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History of the Decline and Fall of the Roman Empir

In their references to the Code


monument. Under his reign,

and by his care, the civil jurisprudence was digested in the immortal works of the Code, the Pandects, and the Institutes: [1] the public reason of the Romans has been silently or studiously transfused into the domestic institutions of Europe, [2], and the laws of Justinian still command the respect or obedience of independent nations. Wise or fortunate is the prince who connects his own reputation with the honor or interest of a perpetual order of men. The defence of their founder is the first cause, which in every age has exercised the zeal and industry of the civilians. They piously commemorate his virtues; dissemble or deny his failings; and fiercely chastise the guilt or folly of the rebels, who presume to sully the majesty of the purple. The idolatry of love has provoked, as it usually happens, the rancor of opposition; the character of Justinian has been exposed to the blind vehemence of flattery and invective; and the injustice of a sect (the Anti-Tribonians,) has refused all praise and merit to the prince, his ministers, and his laws. [3] Attached to no party, interested only for the truth and candor of history, and directed by the most temperate and skilful guides, [4] I enter with just diffidence on the subject of civil law, which has exhausted so many learned lives, and clothed the walls of such spacious libraries. In a single, if possible in a short, chapter, I shall trace the Roman jurisprudence from Romulus to Justinian, [5] appreciate the labors of that emperor,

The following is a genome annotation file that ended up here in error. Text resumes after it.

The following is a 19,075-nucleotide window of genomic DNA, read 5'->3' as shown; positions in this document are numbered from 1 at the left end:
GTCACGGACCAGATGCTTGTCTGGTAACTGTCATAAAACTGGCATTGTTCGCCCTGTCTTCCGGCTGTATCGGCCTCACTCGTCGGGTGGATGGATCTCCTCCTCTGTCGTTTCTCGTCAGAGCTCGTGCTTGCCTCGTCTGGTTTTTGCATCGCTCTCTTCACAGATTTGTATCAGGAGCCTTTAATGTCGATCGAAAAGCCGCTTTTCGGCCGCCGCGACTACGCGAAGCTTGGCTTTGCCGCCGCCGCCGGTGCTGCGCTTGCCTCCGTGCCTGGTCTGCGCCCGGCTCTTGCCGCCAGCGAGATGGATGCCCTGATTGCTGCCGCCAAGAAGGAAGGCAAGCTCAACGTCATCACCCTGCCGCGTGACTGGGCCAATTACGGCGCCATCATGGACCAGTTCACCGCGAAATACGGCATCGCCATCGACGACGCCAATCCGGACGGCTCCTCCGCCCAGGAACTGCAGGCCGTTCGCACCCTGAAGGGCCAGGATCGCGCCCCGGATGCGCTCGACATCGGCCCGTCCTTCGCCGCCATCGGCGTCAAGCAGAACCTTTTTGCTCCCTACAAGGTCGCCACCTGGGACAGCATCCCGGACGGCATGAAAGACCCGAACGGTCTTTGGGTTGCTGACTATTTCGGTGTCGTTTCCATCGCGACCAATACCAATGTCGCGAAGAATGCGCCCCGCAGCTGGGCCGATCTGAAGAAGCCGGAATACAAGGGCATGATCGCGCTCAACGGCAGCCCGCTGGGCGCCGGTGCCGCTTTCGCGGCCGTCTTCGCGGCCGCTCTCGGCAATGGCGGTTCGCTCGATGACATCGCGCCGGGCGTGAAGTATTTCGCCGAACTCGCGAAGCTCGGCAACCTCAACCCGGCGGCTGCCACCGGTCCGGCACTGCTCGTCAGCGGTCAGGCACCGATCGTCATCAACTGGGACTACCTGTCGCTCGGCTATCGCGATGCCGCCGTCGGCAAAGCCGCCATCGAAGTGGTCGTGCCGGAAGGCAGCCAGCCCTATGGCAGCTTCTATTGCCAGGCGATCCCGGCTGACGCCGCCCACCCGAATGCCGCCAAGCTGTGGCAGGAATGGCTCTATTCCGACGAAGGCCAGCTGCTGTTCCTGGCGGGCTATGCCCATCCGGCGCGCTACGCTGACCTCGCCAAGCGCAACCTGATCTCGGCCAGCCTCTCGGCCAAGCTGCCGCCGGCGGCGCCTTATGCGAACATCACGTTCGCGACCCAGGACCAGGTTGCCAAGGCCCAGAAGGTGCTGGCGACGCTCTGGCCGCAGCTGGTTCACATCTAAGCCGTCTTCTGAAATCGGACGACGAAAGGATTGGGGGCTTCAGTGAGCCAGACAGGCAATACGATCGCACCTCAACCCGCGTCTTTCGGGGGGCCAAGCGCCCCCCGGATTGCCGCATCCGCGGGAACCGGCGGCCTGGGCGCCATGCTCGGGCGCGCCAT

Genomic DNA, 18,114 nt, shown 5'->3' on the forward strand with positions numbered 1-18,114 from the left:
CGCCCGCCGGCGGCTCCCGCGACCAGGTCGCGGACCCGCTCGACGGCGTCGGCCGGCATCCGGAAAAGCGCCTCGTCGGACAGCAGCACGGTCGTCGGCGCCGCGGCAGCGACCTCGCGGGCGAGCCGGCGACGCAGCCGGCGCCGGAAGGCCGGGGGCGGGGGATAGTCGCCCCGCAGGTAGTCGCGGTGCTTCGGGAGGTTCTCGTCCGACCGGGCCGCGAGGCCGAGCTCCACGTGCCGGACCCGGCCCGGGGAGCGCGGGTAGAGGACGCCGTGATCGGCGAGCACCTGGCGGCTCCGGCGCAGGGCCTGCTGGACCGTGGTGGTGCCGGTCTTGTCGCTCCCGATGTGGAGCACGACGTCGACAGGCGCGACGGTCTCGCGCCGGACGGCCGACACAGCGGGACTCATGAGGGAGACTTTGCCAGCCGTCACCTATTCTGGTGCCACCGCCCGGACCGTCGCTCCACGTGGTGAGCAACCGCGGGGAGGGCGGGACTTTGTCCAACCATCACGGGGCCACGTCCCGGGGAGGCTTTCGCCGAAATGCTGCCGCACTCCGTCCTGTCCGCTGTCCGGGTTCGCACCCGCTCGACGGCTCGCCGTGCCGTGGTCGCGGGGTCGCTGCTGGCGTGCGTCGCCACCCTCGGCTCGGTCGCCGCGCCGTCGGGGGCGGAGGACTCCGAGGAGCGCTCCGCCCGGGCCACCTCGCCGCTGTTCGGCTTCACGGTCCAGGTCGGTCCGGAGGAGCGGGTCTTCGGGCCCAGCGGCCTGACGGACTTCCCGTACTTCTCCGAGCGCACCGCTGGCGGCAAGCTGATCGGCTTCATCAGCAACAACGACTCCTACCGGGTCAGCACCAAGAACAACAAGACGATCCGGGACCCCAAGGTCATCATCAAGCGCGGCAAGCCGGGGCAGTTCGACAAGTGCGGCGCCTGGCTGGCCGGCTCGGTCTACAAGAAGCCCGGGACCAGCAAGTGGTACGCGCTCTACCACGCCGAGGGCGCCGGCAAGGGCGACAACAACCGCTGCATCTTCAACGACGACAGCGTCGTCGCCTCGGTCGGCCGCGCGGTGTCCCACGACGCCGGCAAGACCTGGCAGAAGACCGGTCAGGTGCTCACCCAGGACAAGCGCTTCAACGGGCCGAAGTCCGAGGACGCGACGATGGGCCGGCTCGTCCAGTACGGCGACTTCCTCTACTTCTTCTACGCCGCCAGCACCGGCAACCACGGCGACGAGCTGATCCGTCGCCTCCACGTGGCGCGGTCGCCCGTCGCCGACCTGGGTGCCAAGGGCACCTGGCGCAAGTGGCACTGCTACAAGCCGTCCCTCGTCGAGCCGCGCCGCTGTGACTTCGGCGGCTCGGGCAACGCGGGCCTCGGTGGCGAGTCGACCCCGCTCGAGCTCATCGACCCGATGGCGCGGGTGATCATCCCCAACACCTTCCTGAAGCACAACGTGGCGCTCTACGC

and pause to contemplate the principles of a science so important to the peace and happiness of society. The laws of a nation form the most instructive portion of its history; and although I have devoted myself to write the annals of a declining monarchy, I shall embrace the occasion to breathe the pure and invigorating air of the republic.

[Footnote 1: The civilians of the darker ages have established an absurd and incomprehensible mode of quotation, which is supported by authority and custom. In their references to the Code, the Pandects, and the Institutes, they mention the number, not of the book, but only of the law; and content themselves with reciting the first words of the title to which it belongs; and of these titles there are more than a thousand. Ludewig (Vit. Justiniani, p. 268) wishes to shake off this pendantic yoke; and I have dared to adopt the simple and rational method of numbering the book, the title, and the law. Note: The example of Gibbon has been followed by M Hugo and other civilians.--M]

[Footnote 2: Germany, Bohemia, Hungary, Poland, and Scotland, have received them as common law or reason; in France, Italy, &c., they possess a direct or indirect influence; and they were respected in England, from Stephen to Edward I. our national Justinian, (Duck. de Usu et Auctoritate Juris Civilis, l. ii. c. 1, 8--15. Heineccius, Hist. Juris Germanici, c. 3, 4, No. 55-124, and the legal historians of each country.) * Note: Although the restoration of the Roman law, introduced by the


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